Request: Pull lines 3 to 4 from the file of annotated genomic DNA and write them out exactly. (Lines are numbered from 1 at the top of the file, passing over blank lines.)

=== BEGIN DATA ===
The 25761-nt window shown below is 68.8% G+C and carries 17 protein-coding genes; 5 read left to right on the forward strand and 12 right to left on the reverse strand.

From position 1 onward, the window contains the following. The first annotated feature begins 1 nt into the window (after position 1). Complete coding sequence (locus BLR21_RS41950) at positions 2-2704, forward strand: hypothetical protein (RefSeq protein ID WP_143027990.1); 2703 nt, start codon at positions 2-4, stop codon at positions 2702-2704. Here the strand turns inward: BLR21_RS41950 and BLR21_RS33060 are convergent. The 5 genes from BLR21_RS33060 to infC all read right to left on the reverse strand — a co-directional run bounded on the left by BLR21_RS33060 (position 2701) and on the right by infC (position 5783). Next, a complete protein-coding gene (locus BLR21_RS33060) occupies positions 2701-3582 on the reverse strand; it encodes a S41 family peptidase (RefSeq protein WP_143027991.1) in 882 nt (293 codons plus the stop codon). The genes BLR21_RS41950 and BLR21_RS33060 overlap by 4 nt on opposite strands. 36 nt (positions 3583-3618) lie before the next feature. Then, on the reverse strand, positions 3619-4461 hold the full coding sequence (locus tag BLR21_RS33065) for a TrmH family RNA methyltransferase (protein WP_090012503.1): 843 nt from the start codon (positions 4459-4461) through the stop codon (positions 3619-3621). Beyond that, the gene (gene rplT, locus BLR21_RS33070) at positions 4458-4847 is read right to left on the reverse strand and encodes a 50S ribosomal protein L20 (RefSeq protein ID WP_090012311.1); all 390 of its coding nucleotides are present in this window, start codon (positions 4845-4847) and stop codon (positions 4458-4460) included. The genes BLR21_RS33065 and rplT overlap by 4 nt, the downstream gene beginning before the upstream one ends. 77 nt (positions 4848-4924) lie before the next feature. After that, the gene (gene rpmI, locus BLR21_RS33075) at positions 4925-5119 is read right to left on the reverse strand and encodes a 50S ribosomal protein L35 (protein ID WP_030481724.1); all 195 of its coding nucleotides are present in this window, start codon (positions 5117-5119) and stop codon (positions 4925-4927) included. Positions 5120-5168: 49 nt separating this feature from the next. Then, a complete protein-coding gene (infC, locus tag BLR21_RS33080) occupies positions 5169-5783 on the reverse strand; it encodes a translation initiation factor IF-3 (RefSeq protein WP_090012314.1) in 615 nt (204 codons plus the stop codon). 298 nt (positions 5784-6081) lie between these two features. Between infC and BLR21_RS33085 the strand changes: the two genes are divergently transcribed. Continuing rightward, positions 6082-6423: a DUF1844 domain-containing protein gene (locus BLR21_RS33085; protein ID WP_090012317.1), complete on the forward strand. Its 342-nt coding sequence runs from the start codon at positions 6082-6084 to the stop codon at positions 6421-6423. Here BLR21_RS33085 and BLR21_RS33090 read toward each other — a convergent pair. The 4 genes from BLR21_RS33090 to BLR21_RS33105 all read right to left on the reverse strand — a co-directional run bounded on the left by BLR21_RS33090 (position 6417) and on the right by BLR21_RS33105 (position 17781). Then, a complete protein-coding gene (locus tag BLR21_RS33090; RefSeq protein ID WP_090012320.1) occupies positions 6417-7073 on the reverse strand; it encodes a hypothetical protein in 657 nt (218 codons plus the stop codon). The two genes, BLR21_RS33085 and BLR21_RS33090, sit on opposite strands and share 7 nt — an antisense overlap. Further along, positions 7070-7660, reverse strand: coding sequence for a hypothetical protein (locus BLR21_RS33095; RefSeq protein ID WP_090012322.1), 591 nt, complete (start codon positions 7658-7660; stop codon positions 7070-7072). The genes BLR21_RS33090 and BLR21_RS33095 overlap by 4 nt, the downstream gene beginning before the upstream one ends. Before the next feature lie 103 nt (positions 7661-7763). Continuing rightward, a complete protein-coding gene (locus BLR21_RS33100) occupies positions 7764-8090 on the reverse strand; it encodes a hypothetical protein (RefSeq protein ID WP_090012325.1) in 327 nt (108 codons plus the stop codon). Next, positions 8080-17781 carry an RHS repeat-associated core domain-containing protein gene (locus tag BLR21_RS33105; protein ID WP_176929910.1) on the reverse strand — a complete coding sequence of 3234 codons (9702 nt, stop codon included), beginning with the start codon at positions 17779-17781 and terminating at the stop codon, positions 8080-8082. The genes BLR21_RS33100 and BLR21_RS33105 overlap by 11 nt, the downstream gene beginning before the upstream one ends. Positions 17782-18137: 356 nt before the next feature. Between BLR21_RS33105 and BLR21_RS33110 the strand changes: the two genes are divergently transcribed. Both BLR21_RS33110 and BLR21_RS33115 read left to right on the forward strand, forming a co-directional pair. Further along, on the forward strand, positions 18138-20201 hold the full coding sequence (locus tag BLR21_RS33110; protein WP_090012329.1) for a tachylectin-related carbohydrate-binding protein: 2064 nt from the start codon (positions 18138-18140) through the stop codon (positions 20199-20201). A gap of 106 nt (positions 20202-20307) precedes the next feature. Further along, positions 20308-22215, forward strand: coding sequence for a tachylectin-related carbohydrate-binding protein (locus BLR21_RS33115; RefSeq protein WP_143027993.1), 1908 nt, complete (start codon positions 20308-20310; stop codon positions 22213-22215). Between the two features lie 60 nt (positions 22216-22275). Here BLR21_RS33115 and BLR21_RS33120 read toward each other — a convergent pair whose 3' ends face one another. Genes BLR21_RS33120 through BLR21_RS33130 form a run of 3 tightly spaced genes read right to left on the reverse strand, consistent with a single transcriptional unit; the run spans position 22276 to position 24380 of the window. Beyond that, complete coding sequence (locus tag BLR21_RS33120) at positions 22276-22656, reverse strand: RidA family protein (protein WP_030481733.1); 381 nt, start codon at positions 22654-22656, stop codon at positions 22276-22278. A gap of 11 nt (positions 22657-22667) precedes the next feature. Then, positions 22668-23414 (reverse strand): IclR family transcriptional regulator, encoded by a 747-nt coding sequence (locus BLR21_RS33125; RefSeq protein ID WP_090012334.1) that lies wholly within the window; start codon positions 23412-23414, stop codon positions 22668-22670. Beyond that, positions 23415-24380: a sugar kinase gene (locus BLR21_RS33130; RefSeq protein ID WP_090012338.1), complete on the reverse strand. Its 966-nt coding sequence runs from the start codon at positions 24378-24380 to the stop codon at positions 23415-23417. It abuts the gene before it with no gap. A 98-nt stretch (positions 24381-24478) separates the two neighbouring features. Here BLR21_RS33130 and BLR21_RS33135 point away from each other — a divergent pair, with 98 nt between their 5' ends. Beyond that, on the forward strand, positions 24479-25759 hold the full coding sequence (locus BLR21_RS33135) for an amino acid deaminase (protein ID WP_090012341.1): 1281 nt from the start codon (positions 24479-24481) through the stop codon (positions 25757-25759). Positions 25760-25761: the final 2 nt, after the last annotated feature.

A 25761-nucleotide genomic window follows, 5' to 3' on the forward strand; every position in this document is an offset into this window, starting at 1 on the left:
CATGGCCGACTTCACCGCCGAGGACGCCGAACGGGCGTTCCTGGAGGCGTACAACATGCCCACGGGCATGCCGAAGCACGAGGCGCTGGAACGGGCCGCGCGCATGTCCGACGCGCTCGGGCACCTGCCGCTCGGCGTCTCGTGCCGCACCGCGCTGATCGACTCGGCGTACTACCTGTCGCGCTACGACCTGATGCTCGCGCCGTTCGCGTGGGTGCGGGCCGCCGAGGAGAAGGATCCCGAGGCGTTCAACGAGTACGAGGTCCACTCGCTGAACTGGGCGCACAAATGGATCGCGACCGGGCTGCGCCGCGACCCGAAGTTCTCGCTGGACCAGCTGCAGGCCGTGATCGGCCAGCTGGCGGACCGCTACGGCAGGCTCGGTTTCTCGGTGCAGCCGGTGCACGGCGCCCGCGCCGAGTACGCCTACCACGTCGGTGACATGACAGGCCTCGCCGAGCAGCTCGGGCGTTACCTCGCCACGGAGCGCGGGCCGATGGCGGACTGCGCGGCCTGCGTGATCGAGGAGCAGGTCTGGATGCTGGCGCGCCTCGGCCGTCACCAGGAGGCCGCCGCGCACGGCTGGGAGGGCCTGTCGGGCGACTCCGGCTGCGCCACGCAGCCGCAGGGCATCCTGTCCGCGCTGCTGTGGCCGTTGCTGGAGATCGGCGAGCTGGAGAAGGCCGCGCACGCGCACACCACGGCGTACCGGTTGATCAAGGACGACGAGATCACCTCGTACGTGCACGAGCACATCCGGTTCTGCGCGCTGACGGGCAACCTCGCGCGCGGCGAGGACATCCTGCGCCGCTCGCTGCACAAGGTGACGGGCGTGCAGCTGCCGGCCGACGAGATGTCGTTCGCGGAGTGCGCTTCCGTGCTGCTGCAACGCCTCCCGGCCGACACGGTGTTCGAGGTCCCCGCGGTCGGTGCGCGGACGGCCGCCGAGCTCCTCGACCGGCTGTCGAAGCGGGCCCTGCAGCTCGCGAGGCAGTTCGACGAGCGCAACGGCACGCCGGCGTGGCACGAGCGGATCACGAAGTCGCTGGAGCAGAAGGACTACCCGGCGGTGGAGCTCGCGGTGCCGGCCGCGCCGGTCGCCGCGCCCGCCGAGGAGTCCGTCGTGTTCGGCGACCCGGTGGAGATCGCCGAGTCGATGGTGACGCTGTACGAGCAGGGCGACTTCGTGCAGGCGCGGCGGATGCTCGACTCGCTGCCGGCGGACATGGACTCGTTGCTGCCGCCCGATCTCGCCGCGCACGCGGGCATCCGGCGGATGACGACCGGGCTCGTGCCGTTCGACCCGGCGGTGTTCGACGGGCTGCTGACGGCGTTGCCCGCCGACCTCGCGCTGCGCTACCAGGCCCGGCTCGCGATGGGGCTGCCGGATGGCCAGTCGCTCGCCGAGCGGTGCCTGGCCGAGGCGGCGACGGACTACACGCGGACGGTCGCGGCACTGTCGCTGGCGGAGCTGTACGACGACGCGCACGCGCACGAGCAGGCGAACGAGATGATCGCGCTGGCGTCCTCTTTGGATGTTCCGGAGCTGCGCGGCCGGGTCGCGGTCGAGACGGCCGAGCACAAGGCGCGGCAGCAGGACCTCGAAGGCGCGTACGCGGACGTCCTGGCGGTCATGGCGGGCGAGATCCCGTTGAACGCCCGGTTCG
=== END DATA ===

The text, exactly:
A 25761-nucleotide genomic window follows, 5' to 3' on the forward strand; every position in this document is an offset into this window, starting at 1 on the left:
CATGGCCGACTTCACCGCCGAGGACGCCGAACGGGCGTTCCTGGAGGCGTACAACATGCCCACGGGCATGCCGAAGCACGAGGCGCTGGAACGGGCCGCGCGCATGTCCGACGCGCTCGGGCACCTGCCGCTCGGCGTCTCGTGCCGCACCGCGCTGATCGACTCGGCGTACTACCTGTCGCGCTACGACCTGATGCTCGCGCCGTTCGCGTGGGTGCGGGCCGCCGAGGAGAAGGATCCCGAGGCGTTCAACGAGTACGAGGTCCACTCGCTGAACTGGGCGCACAAATGGATCGCGACCGGGCTGCGCCGCGACCCGAAGTTCTCGCTGGACCAGCTGCAGGCCGTGATCGGCCAGCTGGCGGACCGCTACGGCAGGCTCGGTTTCTCGGTGCAGCCGGTGCACGGCGCCCGCGCCGAGTACGCCTACCACGTCGGTGACATGACAGGCCTCGCCGAGCAGCTCGGGCGTTACCTCGCCACGGAGCGCGGGCCGATGGCGGACTGCGCGGCCTGCGTGATCGAGGAGCAGGTCTGGATGCTGGCGCGCCTCGGCCGTCACCAGGAGGCCGCCGCGCACGGCTGGGAGGGCCTGTCGGGCGACTCCGGCTGCGCCACGCAGCCGCAGGGCATCCTGTCCGCGCTGCTGTGGCCGTTGCTGGAGATCGGCGAGCTGGAGAAGGCCGCGCACGCGCACACCACGGCGTACCGGTTGATCAAGGACGACGAGATCACCTCGTACGTGCACGAGCACATCCGGTTCTGCGCGCTGACGGGCAACCTCGCGCGCGGCGAGGACATCCTGCGCCGCTCGCTGCACAAGGTGACGGGCGTGCAGCTGCCGGCCGACGAGATGTCGTTCGCGGAGTGCGCTTCCGTGCTGCTGCAACGCCTCCCGGCCGACACGGTGTTCGAGGTCCCCGCGGTCGGTGCGCGGACGGCCGCCGAGCTCCTCGACCGGCTGTCGAAGCGGGCCCTGCAGCTCGCGAGGCAGTTCGACGAGCGCAACGGCACGCCGGCGTGGCACGAGCGGATCACGAAGTCGCTGGAGCAGAAGGACTACCCGGCGGTGGAGCTCGCGGTGCCGGCCGCGCCGGTCGCCGCGCCCGCCGAGGAGTCCGTCGTGTTCGGCGACCCGGTGGAGATCGCCGAGTCGATGGTGACGCTGTACGAGCAGGGCGACTTCGTGCAGGCGCGGCGGATGCTCGACTCGCTGCCGGCGGACATGGACTCGTTGCTGCCGCCCGATCTCGCCGCGCACGCGGGCATCCGGCGGATGACGACCGGGCTCGTGCCGTTCGACCCGGCGGTGTTCGACGGGCTGCTGACGGCGTTGCCCGCCGACCTCGCGCTGCGCTACCAGGCCCGGCTCGCGATGGGGCTGCCGGATGGCCAGTCGCTCGCCGAGCGGTGCCTGGCCGAGGCGGCGACGGACTACACGCGGACGGTCGCGGCACTGTCGCTGGCGGAGCTGTACGACGACGCGCACGCGCACGAGCAGGCGAACGAGATGATCGCGCTGGCGTCCTCTTTGGATGTTCCGGAGCTGCGCGGCCGGGTCGCGGTCGAGACGGCCGAGCACAAGGCGCGGCAGCAGGACCTCGAAGGCGCGTACGCGGACGTCCTGGCGGTCATGGCGGGCGAGATCCCGTTGAACGCCCGGTTCG